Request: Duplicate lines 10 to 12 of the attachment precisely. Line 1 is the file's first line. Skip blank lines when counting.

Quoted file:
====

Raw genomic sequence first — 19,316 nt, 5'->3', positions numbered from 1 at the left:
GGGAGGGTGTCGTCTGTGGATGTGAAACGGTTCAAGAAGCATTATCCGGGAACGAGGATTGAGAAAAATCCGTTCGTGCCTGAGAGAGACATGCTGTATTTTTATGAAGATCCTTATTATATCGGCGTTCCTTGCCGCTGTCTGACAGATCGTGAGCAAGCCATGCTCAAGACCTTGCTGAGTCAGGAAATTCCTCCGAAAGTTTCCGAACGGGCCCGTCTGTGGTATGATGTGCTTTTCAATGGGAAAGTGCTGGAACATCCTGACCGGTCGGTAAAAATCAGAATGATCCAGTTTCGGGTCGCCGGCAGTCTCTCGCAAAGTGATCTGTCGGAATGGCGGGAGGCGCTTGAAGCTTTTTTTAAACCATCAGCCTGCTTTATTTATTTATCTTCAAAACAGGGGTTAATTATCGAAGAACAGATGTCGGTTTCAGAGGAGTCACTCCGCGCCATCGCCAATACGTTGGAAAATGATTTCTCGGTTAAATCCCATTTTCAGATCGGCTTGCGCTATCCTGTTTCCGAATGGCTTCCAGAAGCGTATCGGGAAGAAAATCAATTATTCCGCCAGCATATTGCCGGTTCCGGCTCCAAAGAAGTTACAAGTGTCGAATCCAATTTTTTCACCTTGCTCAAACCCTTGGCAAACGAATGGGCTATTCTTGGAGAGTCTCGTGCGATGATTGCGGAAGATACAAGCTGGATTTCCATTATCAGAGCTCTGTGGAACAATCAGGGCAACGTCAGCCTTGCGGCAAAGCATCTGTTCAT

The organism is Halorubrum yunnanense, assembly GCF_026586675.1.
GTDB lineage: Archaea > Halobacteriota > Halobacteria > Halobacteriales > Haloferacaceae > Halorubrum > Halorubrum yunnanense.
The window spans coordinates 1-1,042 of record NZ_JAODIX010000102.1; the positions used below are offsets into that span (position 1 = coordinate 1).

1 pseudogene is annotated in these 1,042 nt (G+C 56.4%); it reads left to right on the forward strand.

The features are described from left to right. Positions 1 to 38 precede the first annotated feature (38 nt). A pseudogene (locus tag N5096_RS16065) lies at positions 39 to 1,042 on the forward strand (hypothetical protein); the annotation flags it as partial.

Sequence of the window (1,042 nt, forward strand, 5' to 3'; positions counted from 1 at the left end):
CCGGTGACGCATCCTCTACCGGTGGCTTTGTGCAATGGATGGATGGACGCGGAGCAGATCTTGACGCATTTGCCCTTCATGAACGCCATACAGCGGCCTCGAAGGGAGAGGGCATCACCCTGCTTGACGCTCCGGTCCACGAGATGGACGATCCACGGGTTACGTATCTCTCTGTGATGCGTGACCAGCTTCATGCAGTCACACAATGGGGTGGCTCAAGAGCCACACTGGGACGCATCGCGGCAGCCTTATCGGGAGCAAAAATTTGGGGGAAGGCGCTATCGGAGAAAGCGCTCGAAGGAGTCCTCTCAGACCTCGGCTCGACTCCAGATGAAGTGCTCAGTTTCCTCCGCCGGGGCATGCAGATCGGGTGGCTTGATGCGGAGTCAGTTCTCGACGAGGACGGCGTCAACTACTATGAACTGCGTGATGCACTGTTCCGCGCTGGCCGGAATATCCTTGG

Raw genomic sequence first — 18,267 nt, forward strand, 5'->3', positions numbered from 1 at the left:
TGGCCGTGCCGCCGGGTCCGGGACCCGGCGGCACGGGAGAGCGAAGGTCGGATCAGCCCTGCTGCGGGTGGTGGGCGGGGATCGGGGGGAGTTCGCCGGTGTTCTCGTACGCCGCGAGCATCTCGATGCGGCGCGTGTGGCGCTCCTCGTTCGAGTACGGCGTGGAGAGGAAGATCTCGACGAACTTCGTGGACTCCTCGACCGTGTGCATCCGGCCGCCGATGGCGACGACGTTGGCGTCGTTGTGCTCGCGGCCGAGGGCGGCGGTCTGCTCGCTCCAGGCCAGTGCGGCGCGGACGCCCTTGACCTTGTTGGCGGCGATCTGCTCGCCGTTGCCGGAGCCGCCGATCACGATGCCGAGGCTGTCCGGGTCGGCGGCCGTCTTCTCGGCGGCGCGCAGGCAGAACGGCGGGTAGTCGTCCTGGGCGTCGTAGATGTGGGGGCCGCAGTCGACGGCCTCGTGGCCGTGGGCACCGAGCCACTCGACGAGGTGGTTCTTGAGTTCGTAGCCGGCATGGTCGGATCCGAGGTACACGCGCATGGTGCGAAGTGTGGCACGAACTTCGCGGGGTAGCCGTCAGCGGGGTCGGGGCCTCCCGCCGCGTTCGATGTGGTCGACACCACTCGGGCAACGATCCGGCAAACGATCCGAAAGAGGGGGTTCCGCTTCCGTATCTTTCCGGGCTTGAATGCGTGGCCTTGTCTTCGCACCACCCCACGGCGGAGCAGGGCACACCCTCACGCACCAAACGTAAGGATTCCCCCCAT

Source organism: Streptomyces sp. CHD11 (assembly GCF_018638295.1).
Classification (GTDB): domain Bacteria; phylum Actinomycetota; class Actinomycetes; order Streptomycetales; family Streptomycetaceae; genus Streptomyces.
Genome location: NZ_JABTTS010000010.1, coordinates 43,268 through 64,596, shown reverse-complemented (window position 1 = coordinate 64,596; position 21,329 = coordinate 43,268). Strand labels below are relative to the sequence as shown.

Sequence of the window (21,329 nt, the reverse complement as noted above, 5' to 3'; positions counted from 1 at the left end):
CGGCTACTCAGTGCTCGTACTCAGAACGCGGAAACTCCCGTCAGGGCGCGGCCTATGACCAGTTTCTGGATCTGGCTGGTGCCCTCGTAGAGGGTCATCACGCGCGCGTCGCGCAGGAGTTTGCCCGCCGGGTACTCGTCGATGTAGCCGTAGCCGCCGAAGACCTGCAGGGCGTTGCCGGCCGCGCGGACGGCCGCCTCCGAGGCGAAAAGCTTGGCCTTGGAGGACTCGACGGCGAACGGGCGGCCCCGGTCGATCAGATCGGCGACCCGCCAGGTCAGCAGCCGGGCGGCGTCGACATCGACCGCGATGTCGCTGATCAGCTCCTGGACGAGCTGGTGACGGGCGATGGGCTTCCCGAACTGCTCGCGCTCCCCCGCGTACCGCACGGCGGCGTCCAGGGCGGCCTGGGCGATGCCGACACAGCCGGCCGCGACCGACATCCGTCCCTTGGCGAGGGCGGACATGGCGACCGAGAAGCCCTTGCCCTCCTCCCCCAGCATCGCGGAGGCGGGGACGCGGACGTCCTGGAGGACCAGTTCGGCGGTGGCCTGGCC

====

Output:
Raw genomic sequence first — 18,267 nt, forward strand, 5'->3', positions numbered from 1 at the left:
TGGCCGTGCCGCCGGGTCCGGGACCCGGCGGCACGGGAGAGCGAAGGTCGGATCAGCCCTGCTGCGGGTGGTGGGCGGGGATCGGGGGGAGTTCGCCGGTGTTCTCGTACGCCGCGAGCATCTCGATGCGGCGCGTGTGGCGCTCCTCGTTCGAGTACGGCGTGGAGAGGAAGATCTCGACGAACTTCGTGGACTCCTCGACCGTGTGCATCCGGCCGCCGATGGCGACGACGTTGGCGTCGTTGTGCTCGCGGCCGAGGGCGGCGGTCTGCTCGCTCCAGGCCAGTGCGGCGCGGACGCCCTTGACCTTGTTGGCGGCGATCTGCTCGCCGTTGCCGGAGCCGCCGATCACGATGCCGAGGCTGTCCGGGTCGGCGGCCGTCTTCTCGGCGGCGCGCAGGCAGAACGGCGGGTAGTCGTCCTGGGCGTCGTAGATGTGGGGGCCGCAGTCGACGGCCTCGTGGCCGTGGGCACCGAGCCACTCGACGAGGTGGTTCTTGAGTTCGTAGCCGGCATGGTCGGATCCGAGGTACACGCGCATGGTGCGAAGTGTGGCACGAACTTCGCGGGGTAGCCGTCAGCGGGGTCGGGGCCTCCCGCCGCGTTCGATGTGGTCGACACCACTCGGGCAACGATCCGGCAAACGATCCGAAAGAGGGGGTTCCGCTTCCGTATCTTTCCGGGCTTGAATGCGTGGCCTTGTCTTCGCACCACCCCACGGCGGAGCAGGGCACACCCTCACGCACCAAACGTAAGGATTCCCCCCAT

Source organism: Streptomyces sp. CHD11 (assembly GCF_018638295.1).